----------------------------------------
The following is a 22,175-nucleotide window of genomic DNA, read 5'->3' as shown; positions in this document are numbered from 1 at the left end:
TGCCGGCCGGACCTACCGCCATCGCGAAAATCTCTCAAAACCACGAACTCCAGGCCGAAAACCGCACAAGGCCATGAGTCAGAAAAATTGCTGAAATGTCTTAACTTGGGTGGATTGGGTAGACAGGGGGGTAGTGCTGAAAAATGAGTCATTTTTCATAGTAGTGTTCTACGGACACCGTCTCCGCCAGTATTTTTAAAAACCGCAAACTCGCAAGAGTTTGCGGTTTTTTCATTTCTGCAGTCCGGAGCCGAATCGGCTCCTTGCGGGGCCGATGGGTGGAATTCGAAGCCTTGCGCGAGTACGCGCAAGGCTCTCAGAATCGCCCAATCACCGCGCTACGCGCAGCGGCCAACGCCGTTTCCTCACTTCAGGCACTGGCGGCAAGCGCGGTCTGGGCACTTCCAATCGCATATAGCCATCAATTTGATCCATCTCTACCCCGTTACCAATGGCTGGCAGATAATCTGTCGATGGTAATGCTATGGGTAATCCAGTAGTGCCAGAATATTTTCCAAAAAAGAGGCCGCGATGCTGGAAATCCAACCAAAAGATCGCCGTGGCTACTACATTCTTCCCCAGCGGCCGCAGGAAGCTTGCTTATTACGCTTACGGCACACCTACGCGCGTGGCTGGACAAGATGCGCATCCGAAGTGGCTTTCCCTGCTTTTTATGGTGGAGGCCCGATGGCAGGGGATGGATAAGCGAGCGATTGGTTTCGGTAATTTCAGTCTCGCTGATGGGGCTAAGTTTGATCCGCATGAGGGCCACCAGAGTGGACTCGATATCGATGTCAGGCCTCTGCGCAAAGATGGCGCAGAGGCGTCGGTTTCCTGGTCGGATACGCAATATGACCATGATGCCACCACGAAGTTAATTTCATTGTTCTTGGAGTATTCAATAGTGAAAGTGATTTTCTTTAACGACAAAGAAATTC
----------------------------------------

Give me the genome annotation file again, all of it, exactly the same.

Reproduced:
The following is a 22,175-nucleotide window of genomic DNA, read 5'->3' as shown; positions in this document are numbered from 1 at the left end:
TGCCGGCCGGACCTACCGCCATCGCGAAAATCTCTCAAAACCACGAACTCCAGGCCGAAAACCGCACAAGGCCATGAGTCAGAAAAATTGCTGAAATGTCTTAACTTGGGTGGATTGGGTAGACAGGGGGGTAGTGCTGAAAAATGAGTCATTTTTCATAGTAGTGTTCTACGGACACCGTCTCCGCCAGTATTTTTAAAAACCGCAAACTCGCAAGAGTTTGCGGTTTTTTCATTTCTGCAGTCCGGAGCCGAATCGGCTCCTTGCGGGGCCGATGGGTGGAATTCGAAGCCTTGCGCGAGTACGCGCAAGGCTCTCAGAATCGCCCAATCACCGCGCTACGCGCAGCGGCCAACGCCGTTTCCTCACTTCAGGCACTGGCGGCAAGCGCGGTCTGGGCACTTCCAATCGCATATAGCCATCAATTTGATCCATCTCTACCCCGTTACCAATGGCTGGCAGATAATCTGTCGATGGTAATGCTATGGGTAATCCAGTAGTGCCAGAATATTTTCCAAAAAAGAGGCCGCGATGCTGGAAATCCAACCAAAAGATCGCCGTGGCTACTACATTCTTCCCCAGCGGCCGCAGGAAGCTTGCTTATTACGCTTACGGCACACCTACGCGCGTGGCTGGACAAGATGCGCATCCGAAGTGGCTTTCCCTGCTTTTTATGGTGGAGGCCCGATGGCAGGGGATGGATAAGCGAGCGATTGGTTTCGGTAATTTCAGTCTCGCTGATGGGGCTAAGTTTGATCCGCATGAGGGCCACCAGAGTGGACTCGATATCGATGTCAGGCCTCTGCGCAAAGATGGCGCAGAGGCGTCGGTTTCCTGGTCGGATACGCAATATGACCATGATGCCACCACGAAGTTAATTTCATTGTTCTTGGAGTATTCAATAGTGAAAGTGATTTTCTTTAACGACAAAGAAATTC